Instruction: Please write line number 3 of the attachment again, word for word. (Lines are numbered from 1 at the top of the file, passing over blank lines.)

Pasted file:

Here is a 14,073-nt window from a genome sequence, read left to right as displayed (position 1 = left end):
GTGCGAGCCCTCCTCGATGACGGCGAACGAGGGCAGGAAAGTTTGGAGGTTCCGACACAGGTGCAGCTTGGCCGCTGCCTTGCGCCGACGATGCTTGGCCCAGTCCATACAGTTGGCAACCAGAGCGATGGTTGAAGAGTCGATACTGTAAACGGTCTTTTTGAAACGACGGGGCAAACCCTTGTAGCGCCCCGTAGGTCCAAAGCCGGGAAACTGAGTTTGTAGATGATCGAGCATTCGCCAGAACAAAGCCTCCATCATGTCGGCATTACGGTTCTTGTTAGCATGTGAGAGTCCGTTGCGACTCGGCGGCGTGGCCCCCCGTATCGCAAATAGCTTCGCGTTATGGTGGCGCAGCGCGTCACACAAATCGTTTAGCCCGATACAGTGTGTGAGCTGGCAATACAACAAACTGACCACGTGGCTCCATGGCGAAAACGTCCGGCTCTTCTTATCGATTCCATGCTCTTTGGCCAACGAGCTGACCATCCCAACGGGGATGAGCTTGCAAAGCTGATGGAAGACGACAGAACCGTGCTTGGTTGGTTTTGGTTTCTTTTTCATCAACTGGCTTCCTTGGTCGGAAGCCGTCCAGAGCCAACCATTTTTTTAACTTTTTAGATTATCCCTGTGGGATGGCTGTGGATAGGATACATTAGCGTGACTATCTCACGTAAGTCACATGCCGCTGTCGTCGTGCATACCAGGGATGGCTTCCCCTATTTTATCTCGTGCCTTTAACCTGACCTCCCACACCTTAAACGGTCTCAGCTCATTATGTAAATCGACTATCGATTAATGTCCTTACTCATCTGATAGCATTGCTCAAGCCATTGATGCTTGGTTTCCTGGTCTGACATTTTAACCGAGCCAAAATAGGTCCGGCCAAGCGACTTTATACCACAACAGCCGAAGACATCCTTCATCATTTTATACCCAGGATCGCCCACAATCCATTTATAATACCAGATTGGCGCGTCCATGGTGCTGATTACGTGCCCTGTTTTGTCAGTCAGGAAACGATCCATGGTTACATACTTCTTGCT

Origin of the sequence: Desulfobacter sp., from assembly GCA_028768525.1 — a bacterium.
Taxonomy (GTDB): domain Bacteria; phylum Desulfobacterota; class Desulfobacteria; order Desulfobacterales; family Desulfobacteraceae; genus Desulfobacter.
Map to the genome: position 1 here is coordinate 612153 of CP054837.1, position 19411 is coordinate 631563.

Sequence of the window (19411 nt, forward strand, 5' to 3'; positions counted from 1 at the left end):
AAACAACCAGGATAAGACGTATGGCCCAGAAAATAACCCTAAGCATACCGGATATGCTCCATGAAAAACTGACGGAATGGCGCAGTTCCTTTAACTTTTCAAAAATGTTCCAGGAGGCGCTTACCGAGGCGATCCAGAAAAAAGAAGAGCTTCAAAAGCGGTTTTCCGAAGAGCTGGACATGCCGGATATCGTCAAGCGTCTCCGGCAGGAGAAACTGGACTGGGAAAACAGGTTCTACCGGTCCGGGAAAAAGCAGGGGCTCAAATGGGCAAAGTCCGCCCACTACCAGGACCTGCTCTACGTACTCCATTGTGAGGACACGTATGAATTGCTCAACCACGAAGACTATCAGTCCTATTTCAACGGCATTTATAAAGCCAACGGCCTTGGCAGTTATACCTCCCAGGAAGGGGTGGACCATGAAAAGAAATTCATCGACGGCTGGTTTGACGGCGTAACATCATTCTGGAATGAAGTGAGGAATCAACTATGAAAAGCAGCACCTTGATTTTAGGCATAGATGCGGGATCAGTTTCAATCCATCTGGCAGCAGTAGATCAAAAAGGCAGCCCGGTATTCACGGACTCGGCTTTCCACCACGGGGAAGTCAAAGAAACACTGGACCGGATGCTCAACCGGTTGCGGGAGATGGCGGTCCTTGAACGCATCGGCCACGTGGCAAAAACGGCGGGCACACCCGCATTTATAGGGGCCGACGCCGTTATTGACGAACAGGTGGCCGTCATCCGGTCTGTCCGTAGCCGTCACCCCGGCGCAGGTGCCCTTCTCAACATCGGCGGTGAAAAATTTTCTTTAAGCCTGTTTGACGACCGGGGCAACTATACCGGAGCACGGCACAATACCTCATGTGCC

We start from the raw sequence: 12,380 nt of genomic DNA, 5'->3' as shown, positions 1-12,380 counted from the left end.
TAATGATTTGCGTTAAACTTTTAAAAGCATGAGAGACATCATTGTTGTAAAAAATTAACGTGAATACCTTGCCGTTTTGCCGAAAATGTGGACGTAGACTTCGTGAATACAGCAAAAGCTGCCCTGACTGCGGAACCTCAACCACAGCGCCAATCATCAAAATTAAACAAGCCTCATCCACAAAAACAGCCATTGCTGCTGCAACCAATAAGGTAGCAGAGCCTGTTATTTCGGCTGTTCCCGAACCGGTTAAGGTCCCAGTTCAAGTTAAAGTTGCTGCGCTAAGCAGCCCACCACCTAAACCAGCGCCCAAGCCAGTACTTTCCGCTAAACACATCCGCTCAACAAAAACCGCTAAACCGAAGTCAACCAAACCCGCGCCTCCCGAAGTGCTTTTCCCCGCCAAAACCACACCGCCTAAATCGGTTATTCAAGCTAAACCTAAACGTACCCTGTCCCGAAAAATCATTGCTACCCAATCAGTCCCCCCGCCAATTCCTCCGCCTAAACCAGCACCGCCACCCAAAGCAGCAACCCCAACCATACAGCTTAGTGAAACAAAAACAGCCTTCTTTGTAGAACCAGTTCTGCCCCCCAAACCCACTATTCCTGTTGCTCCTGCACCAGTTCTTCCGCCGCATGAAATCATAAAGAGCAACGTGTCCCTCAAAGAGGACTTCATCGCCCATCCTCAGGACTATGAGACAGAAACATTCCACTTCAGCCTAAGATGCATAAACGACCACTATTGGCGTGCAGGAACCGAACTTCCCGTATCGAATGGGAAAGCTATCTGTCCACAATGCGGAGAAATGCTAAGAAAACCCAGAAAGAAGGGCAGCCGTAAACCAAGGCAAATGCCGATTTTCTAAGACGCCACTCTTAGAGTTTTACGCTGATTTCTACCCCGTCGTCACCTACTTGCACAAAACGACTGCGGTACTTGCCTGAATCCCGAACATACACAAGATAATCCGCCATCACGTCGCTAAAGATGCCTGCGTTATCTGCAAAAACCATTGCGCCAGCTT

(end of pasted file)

Origin of the sequence: Desulfobacter sp., from assembly GCA_028768525.1 — a bacterium.